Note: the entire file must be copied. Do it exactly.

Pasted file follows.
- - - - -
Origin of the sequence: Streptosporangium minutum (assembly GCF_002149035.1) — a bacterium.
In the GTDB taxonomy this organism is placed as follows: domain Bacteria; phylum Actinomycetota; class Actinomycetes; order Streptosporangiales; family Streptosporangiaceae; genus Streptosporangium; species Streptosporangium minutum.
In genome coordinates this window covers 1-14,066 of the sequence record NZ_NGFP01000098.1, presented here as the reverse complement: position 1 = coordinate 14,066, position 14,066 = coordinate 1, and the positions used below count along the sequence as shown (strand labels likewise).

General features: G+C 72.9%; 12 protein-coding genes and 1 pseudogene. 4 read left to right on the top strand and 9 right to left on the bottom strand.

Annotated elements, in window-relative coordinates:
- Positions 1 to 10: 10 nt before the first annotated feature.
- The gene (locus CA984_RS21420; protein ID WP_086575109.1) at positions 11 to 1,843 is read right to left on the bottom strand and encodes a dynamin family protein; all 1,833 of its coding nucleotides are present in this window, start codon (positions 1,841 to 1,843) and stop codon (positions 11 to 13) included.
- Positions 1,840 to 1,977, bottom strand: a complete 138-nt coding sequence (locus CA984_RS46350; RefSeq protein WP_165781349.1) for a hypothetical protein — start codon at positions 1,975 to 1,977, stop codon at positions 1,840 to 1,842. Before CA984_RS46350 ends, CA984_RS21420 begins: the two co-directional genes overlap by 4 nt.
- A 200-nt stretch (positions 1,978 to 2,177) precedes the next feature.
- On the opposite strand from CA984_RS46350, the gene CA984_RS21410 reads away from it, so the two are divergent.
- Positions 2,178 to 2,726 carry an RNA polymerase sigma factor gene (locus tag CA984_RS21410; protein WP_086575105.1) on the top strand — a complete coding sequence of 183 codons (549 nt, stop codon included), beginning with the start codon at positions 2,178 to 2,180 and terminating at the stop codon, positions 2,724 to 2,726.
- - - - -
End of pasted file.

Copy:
Origin of the sequence: Streptosporangium minutum (assembly GCF_002149035.1) — a bacterium.
In the GTDB taxonomy this organism is placed as follows: domain Bacteria; phylum Actinomycetota; class Actinomycetes; order Streptosporangiales; family Streptosporangiaceae; genus Streptosporangium; species Streptosporangium minutum.
In genome coordinates this window covers 1-14,066 of the sequence record NZ_NGFP01000098.1, presented here as the reverse complement: position 1 = coordinate 14,066, position 14,066 = coordinate 1, and the positions used below count along the sequence as shown (strand labels likewise).

General features: G+C 72.9%; 12 protein-coding genes and 1 pseudogene. 4 read left to right on the top strand and 9 right to left on the bottom strand.

Annotated elements, in window-relative coordinates:
- Positions 1 to 10: 10 nt before the first annotated feature.
- The gene (locus CA984_RS21420; protein ID WP_086575109.1) at positions 11 to 1,843 is read right to left on the bottom strand and encodes a dynamin family protein; all 1,833 of its coding nucleotides are present in this window, start codon (positions 1,841 to 1,843) and stop codon (positions 11 to 13) included.
- Positions 1,840 to 1,977, bottom strand: a complete 138-nt coding sequence (locus CA984_RS46350; RefSeq protein WP_165781349.1) for a hypothetical protein — start codon at positions 1,975 to 1,977, stop codon at positions 1,840 to 1,842. Before CA984_RS46350 ends, CA984_RS21420 begins: the two co-directional genes overlap by 4 nt.
- A 200-nt stretch (positions 1,978 to 2,177) precedes the next feature.
- On the opposite strand from CA984_RS46350, the gene CA984_RS21410 reads away from it, so the two are divergent.
- Positions 2,178 to 2,726 carry an RNA polymerase sigma factor gene (locus tag CA984_RS21410; protein WP_086575105.1) on the top strand — a complete coding sequence of 183 codons (549 nt, stop codon included), beginning with the start codon at positions 2,178 to 2,180 and terminating at the stop codon, positions 2,724 to 2,726.